Eli, while I agree that we must always act in Christian charity, the idea that we should not call out people who oppress others does not sit well with me. Kindergarten teachers sometimes do the whole "both of you were fighting so both of you will be punished" thing instead of recognizing that one boy was being a bully, and it is wrong there as it is in cases as you mentioned. Our "intolerance" of those who HARM gays is not to be placed on some equal level with the actions they are doing to us. I know a pastor who I respect dearly who once suggested her church was being just and fair by placing the anti-gay contingent's table across from the glbt group's table at their annual meeting. That is not being just and fair. The glbt group is not trying to deny the other group the right to marry, the ability to adopt, the ability to be ordained, or anything else. They are just saying "we are here and we want to be welcomed." The other group, on the other hand, has hundreds of privileges over the glbt group's members and don't even acknowledge their own power as they fight to keep the glbt people from enjoying the same benefits they have. Queer folks saying "we will not tolerate your abuse of us, and we will point it out when it happens" isn't the same as Jerry Falwell and Pat Robertson inciting further abuse against us. That neat and pretty "everybody's at equal fault here" thing comes from a stance that ignores systems of power and oppression.

At 8:11 AM , Anonymous Eli said...

Virginia, I think you missed my point and I probably did not state it clearly. I agree that we should “call out people who oppress others” and that is not the point I am trying to make.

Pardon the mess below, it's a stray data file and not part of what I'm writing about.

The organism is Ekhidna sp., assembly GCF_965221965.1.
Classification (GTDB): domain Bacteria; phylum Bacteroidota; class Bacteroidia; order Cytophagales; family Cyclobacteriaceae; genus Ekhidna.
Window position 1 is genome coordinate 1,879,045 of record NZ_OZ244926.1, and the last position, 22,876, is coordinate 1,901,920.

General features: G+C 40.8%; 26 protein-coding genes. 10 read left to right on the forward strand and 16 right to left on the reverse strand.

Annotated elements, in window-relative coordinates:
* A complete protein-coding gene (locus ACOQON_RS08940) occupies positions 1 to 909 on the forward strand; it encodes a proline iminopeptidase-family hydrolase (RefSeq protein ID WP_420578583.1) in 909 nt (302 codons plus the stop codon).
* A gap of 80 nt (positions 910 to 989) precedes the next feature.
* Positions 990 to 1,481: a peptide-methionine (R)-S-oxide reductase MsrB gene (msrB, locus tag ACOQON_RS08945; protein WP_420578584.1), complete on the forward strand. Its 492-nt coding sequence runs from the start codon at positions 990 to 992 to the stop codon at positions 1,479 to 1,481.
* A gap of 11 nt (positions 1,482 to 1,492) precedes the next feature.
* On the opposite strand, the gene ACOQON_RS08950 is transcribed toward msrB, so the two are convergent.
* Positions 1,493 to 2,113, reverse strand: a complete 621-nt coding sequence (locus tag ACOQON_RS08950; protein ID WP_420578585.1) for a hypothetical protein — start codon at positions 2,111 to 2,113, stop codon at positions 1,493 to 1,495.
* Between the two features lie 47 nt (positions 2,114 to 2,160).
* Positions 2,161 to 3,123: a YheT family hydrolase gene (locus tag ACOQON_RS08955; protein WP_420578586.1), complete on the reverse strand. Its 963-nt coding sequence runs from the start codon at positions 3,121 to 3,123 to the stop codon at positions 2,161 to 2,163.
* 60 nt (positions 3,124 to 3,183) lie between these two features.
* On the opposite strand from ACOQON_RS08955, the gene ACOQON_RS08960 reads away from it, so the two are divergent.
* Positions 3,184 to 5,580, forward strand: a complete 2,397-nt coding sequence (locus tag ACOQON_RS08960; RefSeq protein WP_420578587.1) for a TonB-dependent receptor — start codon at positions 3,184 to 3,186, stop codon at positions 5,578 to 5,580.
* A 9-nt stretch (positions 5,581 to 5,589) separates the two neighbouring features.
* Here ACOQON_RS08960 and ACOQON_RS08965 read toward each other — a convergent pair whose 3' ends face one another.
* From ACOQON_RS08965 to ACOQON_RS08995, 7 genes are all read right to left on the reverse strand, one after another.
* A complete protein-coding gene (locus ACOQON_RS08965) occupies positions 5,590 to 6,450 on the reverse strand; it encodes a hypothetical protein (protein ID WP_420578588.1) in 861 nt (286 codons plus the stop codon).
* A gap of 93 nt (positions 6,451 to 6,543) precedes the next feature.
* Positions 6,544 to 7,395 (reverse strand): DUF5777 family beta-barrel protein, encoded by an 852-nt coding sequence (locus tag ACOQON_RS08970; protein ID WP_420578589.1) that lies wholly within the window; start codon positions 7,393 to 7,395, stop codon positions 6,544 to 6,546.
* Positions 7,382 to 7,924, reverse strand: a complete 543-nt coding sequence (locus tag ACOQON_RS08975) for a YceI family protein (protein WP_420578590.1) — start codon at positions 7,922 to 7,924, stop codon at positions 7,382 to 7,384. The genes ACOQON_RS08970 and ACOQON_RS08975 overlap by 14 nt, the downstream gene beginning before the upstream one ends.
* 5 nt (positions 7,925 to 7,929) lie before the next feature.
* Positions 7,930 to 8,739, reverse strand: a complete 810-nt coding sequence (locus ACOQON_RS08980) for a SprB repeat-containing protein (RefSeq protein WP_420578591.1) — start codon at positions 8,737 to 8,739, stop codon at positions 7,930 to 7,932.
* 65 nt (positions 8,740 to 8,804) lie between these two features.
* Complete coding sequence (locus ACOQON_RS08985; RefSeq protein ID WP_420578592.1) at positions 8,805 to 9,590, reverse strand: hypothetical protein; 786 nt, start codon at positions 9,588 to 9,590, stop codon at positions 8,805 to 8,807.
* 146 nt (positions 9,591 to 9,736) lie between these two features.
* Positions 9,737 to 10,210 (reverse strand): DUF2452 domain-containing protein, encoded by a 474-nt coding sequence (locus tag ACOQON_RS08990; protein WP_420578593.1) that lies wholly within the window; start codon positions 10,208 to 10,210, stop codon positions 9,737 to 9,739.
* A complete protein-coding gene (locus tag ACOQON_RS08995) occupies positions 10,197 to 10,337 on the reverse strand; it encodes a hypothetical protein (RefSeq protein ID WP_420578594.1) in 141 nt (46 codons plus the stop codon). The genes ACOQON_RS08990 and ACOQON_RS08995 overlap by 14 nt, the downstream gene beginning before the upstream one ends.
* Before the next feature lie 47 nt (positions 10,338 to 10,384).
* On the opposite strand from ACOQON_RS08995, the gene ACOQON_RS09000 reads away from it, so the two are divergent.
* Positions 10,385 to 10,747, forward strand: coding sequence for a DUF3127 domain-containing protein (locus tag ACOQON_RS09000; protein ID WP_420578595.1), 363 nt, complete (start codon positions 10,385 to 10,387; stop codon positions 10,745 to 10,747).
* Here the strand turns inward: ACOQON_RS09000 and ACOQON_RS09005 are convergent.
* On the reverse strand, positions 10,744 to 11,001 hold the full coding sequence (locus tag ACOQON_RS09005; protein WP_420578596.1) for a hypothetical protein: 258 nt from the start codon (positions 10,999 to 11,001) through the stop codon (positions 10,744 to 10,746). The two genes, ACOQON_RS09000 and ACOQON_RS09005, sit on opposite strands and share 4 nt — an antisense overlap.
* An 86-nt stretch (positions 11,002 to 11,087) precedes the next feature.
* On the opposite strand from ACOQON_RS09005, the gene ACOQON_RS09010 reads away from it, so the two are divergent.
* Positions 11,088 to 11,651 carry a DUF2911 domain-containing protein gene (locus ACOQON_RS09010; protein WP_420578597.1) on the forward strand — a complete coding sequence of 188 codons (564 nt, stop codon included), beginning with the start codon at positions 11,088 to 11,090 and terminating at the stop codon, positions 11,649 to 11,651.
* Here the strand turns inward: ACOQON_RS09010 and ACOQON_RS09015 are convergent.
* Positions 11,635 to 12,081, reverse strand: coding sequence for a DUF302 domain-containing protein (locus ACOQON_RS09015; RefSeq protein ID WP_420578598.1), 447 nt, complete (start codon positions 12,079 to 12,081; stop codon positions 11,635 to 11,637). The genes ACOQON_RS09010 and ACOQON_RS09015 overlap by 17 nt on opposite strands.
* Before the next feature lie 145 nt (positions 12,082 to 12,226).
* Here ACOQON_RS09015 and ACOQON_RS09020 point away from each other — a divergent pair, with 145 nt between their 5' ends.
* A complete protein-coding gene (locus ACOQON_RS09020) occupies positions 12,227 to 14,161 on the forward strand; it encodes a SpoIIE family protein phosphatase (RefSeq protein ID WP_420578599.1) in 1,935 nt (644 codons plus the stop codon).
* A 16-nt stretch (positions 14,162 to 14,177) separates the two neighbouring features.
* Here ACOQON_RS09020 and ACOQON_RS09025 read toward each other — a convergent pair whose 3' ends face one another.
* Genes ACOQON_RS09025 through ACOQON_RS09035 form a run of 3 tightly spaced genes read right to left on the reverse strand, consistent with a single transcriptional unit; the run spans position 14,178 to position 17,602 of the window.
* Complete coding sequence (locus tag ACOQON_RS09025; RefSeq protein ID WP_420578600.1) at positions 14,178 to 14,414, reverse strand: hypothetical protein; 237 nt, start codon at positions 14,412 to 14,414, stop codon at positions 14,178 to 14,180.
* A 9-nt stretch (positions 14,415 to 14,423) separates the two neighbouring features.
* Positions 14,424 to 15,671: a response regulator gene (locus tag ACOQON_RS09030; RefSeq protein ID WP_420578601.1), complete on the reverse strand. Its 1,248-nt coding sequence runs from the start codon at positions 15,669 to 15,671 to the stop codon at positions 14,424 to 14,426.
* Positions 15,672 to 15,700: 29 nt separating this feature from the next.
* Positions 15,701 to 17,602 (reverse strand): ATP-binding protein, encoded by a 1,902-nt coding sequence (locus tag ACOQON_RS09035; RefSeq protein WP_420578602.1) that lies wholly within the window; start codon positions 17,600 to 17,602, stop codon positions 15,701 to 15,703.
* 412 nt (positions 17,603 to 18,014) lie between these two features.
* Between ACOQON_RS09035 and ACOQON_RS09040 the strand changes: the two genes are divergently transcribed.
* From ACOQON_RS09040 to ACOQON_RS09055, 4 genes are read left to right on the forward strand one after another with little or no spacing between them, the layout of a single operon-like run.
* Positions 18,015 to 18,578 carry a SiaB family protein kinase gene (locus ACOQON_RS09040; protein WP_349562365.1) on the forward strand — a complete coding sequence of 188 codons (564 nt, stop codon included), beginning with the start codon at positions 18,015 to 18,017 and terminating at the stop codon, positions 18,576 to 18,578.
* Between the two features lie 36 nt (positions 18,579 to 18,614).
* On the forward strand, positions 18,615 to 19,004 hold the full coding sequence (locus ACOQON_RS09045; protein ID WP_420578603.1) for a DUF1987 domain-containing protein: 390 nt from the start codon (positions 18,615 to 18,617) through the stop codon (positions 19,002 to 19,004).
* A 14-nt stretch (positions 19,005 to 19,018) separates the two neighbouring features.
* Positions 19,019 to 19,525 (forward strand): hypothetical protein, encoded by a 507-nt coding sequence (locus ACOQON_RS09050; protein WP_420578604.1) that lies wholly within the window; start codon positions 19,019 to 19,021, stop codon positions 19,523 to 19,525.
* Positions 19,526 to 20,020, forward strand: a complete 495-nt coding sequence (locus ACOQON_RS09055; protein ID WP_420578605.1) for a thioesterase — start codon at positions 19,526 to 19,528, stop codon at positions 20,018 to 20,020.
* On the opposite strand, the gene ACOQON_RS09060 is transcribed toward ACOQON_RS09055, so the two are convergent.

If individuals did not dedicate their lives to eradicating injustices, slavery would still be legal and women would still be considered chattel. I should point out that the evangelical William Wilberforce (1759-1833) was the driving force behind eradicating the slave trade in England. What rational person could question the sacrifice and contributions of Martin Luther King Jr.? Would Barak Obama or Hillary Clinton even be considered for the presidency just a few years ago without the work of many individuals (male and female; black and white) who saw injustices and sought to correct them?

My point is that through individual interactions between straights and gays and the guidance of the Holy Spirit, God can do what we cannot (although we should be God’s active agents). Trading disparaging words and insults will do nothing to eradicate the injustices to gays, women, Hispanics, African Americans, etc. The old adage, don’t hate the man, hate the actions is appropriate.

Speaking specifically to the gay issue; I am an older person who has seen considerable changes in attitudes towards gays. And yes, I know we have a long way to go. Although I live right outside a very conservative city now, I grew up in the somewhat progressive northeast. When I was in high school in the seventies, no gay person would ever come out of the closet. You would be brutalized by the “jocks” and shunned by everyone else. In my children’s generation, I see much more acceptance of an individual’s sexuality with gays and lesbians being included in high schools activities and social groups (even in this very conservative area).

A case in point: I am married to a wonderful woman who just could not accept gayness as anything but a choice and a sin. Did that make her a terrible person? Did that make her spiteful and a demon? No and trust me, we had many discussions concerning the topic. Just recently, her brother told us he was gay. My wife had denied it for many years but once he told her, she had to face the truth. I said to my wife, how would you feel if your brother went to a church and was denied the right to worship because he was gay? I can honestly say I could see the “scales fall from her eyes”. I believe God opened her heart to the truth through social interaction, not by disparaging words. She now joins me in standing up against the injustices shown to gays and lesbians.

As for the likes of Jerry Falwell, Jerry Falwell is like an embarrassing grandfather who would use the “n” word and make sexual innuendoes in front of friends. Jerry Falwell, at the end of his ministry, became more of a laughing stock than a leader. Yes, he was embarrassing and yes, he needed to be called on the carpet but he is still related (whether you want to accept it or not) through the blood of Jesus Christ.